So when people think about, where do I go to have a group collaboration take place, there can be confusion. There can be kind of a concern of should I use Microsoft 365 Groups or teams? Why would I use Yammer. Those things overlap, and I think maybe we can talk a little bit about where they have their place, and how that kind of, figure that out. I don’t think all the answers are there. I think Microsoft is testing the waters and seeing what gets traction.


Danny Ryan:Now, I’m most familiar with, I guess just from using it for years, I’m most used to using Yammer. I don’t know if I use it so much, it’s been more for across the whole organization than just sort of like team collaboration. I’m probably most familiar with Yammer, and I think that might have the early, when you look at that, I think early on we were comparing that with SharePoint social features. Those, I think, we’re not even talking about the SharePoint social features. Even if some of them are still around, they’re not even, I don’t think they’re utilized that much anymore.


So now let’s, I’m confused. I’m on my second–


Tommy Ryan:Okay, I’m here to help.


Danny Ryan:I need to lay down on the couch. Doctor, I’m confused. Let’s maybe start to break down what are we using for which type of situation. How do we get out of this confusion, Tommy?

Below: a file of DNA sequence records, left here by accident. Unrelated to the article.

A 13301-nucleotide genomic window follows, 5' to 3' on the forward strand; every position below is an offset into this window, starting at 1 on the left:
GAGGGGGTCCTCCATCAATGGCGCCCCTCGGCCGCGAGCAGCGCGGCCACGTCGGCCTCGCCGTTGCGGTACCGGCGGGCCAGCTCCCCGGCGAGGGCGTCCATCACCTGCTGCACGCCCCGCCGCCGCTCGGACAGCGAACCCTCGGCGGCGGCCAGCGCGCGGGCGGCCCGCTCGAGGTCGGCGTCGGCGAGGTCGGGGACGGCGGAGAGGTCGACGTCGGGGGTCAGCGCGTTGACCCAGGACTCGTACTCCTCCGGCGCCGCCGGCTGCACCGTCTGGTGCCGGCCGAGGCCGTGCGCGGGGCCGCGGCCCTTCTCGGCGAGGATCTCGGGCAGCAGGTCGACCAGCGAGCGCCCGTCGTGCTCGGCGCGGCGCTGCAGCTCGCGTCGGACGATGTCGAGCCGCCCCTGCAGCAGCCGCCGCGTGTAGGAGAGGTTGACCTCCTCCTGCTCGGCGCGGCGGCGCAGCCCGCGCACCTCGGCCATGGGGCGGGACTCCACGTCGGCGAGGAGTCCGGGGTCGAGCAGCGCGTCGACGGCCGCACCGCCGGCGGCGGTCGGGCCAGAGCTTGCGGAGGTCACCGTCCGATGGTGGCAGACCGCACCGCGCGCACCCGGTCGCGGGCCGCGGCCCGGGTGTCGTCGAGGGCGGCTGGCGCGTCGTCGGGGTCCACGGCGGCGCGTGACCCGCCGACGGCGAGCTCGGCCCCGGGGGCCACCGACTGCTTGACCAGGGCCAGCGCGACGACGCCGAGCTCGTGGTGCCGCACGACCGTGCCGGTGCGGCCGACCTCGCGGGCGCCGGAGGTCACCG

Tommy Ryan:Well, it’s going to depend on where your organization is at. What are the business drivers that need to have a group collaboration feature? Where do you get your work done? In some organizations, they approach it from, I need something social here, that these millennials need a way to communicate, and it’s not email, and we need something that shows pictures of people, and shows back and forth conversations, and something that feels closer to, say, something like Facebook, and then they look at Yammer.


Yammer is that way to send a message that hits your whole organization. You’ve got this group called All Company, that you can send something out and everyone in your organization can see. Or you can segment that down to a group of people that can be in a private context, or a public context. You can set up a group that might be Technology. You have people in your organization that are involved in technology, and some that are not. You have some people that maybe are not involved with technology, but are technology curious. So you would set up a group that’s more of an open group, that allows people to go and filter down to that context of technology.


That’s Yammer. I look at Yammer as more of the company bulletin board, and having the ability to have conversations, and really everyone in the organization would participate, and you have ways to filter it down if you’re not interested in seeing everything, and you want to hone in on a particular area of your company. So that’s Yammer.


Then what’s come on the scene since Yammer is Microsoft 365 Groups, and then Teams. It’s probably best to talk about Microsoft 365 Groups first, because that’s the underpinnings to Microsoft Teams. Microsoft 365 Groups is a broader concept than what Yammer provides for you. When you create a new Microsoft 365 Group, you get a few of the services of Microsoft 365 provisioned for you. It’s done in the context of a security group.